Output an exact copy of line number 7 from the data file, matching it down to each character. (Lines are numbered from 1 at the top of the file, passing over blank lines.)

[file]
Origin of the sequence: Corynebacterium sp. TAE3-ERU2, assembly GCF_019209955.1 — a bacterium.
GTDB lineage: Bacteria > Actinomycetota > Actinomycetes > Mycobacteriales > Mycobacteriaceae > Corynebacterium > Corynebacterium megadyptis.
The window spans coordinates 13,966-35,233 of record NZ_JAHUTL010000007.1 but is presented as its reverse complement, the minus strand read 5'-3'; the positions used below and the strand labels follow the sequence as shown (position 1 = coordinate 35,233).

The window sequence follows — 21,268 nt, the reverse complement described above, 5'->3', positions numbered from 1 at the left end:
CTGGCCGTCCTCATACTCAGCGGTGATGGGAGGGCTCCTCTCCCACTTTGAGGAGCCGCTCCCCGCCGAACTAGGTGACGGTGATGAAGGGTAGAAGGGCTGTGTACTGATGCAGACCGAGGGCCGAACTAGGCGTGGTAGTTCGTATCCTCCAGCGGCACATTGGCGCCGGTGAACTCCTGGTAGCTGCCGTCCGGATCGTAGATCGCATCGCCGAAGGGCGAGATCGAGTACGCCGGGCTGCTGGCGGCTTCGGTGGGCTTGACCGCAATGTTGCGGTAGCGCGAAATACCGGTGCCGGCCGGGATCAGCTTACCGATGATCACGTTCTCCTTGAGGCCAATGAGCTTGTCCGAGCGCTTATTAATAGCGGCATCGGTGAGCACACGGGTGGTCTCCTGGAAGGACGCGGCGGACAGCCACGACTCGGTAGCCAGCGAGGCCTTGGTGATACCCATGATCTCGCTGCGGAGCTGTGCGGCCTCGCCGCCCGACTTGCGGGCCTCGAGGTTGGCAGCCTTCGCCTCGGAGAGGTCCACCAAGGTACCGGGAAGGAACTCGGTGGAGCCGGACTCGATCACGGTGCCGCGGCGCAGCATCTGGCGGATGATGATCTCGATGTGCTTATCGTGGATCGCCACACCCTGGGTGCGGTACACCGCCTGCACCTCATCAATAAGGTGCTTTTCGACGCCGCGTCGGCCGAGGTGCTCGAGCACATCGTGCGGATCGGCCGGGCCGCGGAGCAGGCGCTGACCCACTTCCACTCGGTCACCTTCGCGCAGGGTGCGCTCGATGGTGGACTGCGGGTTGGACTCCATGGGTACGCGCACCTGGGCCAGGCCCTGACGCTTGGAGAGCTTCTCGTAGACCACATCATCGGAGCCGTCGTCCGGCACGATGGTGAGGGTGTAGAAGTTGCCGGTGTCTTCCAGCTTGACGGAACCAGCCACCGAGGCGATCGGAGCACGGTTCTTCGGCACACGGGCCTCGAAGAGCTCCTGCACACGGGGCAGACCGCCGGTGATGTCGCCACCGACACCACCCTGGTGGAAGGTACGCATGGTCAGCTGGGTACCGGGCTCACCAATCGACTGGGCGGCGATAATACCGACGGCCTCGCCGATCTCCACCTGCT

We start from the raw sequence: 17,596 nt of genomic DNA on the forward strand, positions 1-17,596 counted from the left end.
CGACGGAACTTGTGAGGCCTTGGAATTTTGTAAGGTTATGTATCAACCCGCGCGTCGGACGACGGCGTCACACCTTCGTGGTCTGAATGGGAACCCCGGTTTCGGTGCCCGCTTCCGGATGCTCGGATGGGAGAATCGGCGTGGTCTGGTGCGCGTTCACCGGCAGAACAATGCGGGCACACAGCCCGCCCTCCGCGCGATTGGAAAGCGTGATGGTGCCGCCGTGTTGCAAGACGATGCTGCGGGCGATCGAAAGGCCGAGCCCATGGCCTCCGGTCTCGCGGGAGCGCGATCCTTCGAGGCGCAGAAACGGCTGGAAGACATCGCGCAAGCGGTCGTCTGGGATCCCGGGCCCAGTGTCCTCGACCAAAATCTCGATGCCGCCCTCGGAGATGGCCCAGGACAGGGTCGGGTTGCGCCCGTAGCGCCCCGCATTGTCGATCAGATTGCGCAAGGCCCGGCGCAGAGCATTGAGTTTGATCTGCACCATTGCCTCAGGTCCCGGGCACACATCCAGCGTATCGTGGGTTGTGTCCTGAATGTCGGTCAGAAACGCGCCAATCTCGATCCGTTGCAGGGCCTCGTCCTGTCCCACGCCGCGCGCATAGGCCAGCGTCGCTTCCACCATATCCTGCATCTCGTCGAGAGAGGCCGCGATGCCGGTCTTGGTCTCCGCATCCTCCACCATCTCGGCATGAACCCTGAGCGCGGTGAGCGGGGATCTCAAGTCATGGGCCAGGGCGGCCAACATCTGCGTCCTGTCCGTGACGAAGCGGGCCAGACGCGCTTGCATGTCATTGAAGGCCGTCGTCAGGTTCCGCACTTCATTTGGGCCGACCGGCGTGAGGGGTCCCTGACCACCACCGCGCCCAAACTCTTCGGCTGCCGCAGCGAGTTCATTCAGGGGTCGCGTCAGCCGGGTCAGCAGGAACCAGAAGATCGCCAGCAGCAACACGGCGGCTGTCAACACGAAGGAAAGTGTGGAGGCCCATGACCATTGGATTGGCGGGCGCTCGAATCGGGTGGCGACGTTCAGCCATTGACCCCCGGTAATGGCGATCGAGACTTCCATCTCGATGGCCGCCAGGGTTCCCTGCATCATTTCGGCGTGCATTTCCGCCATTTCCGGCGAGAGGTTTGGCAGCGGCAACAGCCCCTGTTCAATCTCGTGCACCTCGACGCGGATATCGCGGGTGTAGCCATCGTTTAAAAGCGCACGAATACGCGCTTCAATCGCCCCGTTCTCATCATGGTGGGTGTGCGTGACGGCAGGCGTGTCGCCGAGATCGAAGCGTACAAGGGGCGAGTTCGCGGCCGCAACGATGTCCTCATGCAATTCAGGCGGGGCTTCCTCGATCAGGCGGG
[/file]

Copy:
CGACGGAACTTGTGAGGCCTTGGAATTTTGTAAGGTTATGTATCAACCCGCGCGTCGGACGACGGCGTCACACCTTCGTGGTCTGAATGGGAACCCCGGTTTCGGTGCCCGCTTCCGGATGCTCGGATGGGAGAATCGGCGTGGTCTGGTGCGCGTTCACCGGCAGAACAATGCGGGCACACAGCCCGCCCTCCGCGCGATTGGAAAGCGTGATGGTGCCGCCGTGTTGCAAGACGATGCTGCGGGCGATCGAAAGGCCGAGCCCATGGCCTCCGGTCTCGCGGGAGCGCGATCCTTCGAGGCGCAGAAACGGCTGGAAGACATCGCGCAAGCGGTCGTCTGGGATCCCGGGCCCAGTGTCCTCGACCAAAATCTCGATGCCGCCCTCGGAGATGGCCCAGGACAGGGTCGGGTTGCGCCCGTAGCGCCCCGCATTGTCGATCAGATTGCGCAAGGCCCGGCGCAGAGCATTGAGTTTGATCTGCACCATTGCCTCAGGTCCCGGGCACACATCCAGCGTATCGTGGGTTGTGTCCTGAATGTCGGTCAGAAACGCGCCAATCTCGATCCGTTGCAGGGCCTCGTCCTGTCCCACGCCGCGCGCATAGGCCAGCGTCGCTTCCACCATATCCTGCATCTCGTCGAGAGAGGCCGCGATGCCGGTCTTGGTCTCCGCATCCTCCACCATCTCGGCATGAACCCTGAGCGCGGTGAGCGGGGATCTCAAGTCATGGGCCAGGGCGGCCAACATCTGCGTCCTGTCCGTGACGAAGCGGGCCAGACGCGCTTGCATGTCATTGAAGGCCGTCGTCAGGTTCCGCACTTCATTTGGGCCGACCGGCGTGAGGGGTCCCTGACCACCACCGCGCCCAAACTCTTCGGCTGCCGCAGCGAGTTCATTCAGGGGTCGCGTCAGCCGGGTCAGCAGGAACCAGAAGATCGCCAGCAGCAACACGGCGGCTGTCAACACGAAGGAAAGTGTGGAGGCCCATGACCATTGGATTGGCGGGCGCTCGAATCGGGTGGCGACGTTCAGCCATTGACCCCCGGTAATGGCGATCGAGACTTCCATCTCGATGGCCGCCAGGGTTCCCTGCATCATTTCGGCGTGCATTTCCGCCATTTCCGGCGAGAGGTTTGGCAGCGGCAACAGCCCCTGTTCAATCTCGTGCACCTCGACGCGGATATCGCGGGTGTAGCCATCGTTTAAAAGCGCACGAATACGCGCTTCAATCGCCCCGTTCTCATCATGGTGGGTGTGCGTGACGGCAGGCGTGTCGCCGAGATCGAAGCGTACAAGGGGCGAGTTCGCGGCCGCAACGATGTCCTCATGCAATTCAGGCGGGGCTTCCTCGATCAGGCGGG